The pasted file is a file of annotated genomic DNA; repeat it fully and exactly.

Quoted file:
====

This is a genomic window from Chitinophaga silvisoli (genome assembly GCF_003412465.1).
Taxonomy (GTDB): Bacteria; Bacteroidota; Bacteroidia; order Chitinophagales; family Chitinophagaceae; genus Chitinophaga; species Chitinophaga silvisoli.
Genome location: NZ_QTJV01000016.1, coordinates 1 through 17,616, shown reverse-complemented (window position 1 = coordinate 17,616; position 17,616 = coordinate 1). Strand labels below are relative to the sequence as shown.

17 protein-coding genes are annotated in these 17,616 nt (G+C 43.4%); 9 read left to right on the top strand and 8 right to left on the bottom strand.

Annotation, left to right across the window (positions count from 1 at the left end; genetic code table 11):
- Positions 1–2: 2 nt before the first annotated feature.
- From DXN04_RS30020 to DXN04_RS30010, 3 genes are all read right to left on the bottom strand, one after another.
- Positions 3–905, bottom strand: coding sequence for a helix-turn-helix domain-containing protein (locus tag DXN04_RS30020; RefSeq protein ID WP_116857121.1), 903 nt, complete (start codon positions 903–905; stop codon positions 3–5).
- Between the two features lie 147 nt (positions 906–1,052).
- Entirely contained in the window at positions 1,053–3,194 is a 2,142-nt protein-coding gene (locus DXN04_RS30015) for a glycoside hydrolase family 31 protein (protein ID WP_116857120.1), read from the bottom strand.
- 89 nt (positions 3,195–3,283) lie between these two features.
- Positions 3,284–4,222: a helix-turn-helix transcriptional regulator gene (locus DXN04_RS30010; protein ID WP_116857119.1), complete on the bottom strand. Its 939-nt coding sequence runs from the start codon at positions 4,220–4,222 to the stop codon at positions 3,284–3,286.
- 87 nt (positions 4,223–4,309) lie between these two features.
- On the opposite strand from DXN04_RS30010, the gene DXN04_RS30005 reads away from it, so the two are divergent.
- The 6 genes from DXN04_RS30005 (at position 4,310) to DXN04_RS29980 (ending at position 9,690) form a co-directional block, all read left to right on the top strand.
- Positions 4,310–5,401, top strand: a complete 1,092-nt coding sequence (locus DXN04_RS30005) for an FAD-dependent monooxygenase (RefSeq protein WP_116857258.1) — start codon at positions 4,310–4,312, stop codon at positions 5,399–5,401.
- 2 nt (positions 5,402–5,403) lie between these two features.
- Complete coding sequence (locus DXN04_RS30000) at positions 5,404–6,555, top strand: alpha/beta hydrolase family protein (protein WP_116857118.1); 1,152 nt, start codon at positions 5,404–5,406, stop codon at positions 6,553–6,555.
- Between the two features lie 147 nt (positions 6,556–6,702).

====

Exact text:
This is a genomic window from Chitinophaga silvisoli (genome assembly GCF_003412465.1).
Taxonomy (GTDB): Bacteria; Bacteroidota; Bacteroidia; order Chitinophagales; family Chitinophagaceae; genus Chitinophaga; species Chitinophaga silvisoli.
Genome location: NZ_QTJV01000016.1, coordinates 1 through 17,616, shown reverse-complemented (window position 1 = coordinate 17,616; position 17,616 = coordinate 1). Strand labels below are relative to the sequence as shown.

17 protein-coding genes are annotated in these 17,616 nt (G+C 43.4%); 9 read left to right on the top strand and 8 right to left on the bottom strand.

Annotation, left to right across the window (positions count from 1 at the left end; genetic code table 11):
- Positions 1–2: 2 nt before the first annotated feature.
- From DXN04_RS30020 to DXN04_RS30010, 3 genes are all read right to left on the bottom strand, one after another.
- Positions 3–905, bottom strand: coding sequence for a helix-turn-helix domain-containing protein (locus tag DXN04_RS30020; RefSeq protein ID WP_116857121.1), 903 nt, complete (start codon positions 903–905; stop codon positions 3–5).
- Between the two features lie 147 nt (positions 906–1,052).
- Entirely contained in the window at positions 1,053–3,194 is a 2,142-nt protein-coding gene (locus DXN04_RS30015) for a glycoside hydrolase family 31 protein (protein ID WP_116857120.1), read from the bottom strand.
- 89 nt (positions 3,195–3,283) lie between these two features.
- Positions 3,284–4,222: a helix-turn-helix transcriptional regulator gene (locus DXN04_RS30010; protein ID WP_116857119.1), complete on the bottom strand. Its 939-nt coding sequence runs from the start codon at positions 4,220–4,222 to the stop codon at positions 3,284–3,286.
- 87 nt (positions 4,223–4,309) lie between these two features.
- On the opposite strand from DXN04_RS30010, the gene DXN04_RS30005 reads away from it, so the two are divergent.
- The 6 genes from DXN04_RS30005 (at position 4,310) to DXN04_RS29980 (ending at position 9,690) form a co-directional block, all read left to right on the top strand.
- Positions 4,310–5,401, top strand: a complete 1,092-nt coding sequence (locus DXN04_RS30005) for an FAD-dependent monooxygenase (RefSeq protein WP_116857258.1) — start codon at positions 4,310–4,312, stop codon at positions 5,399–5,401.
- 2 nt (positions 5,402–5,403) lie between these two features.
- Complete coding sequence (locus DXN04_RS30000) at positions 5,404–6,555, top strand: alpha/beta hydrolase family protein (protein WP_116857118.1); 1,152 nt, start codon at positions 5,404–5,406, stop codon at positions 6,553–6,555.
- Between the two features lie 147 nt (positions 6,556–6,702).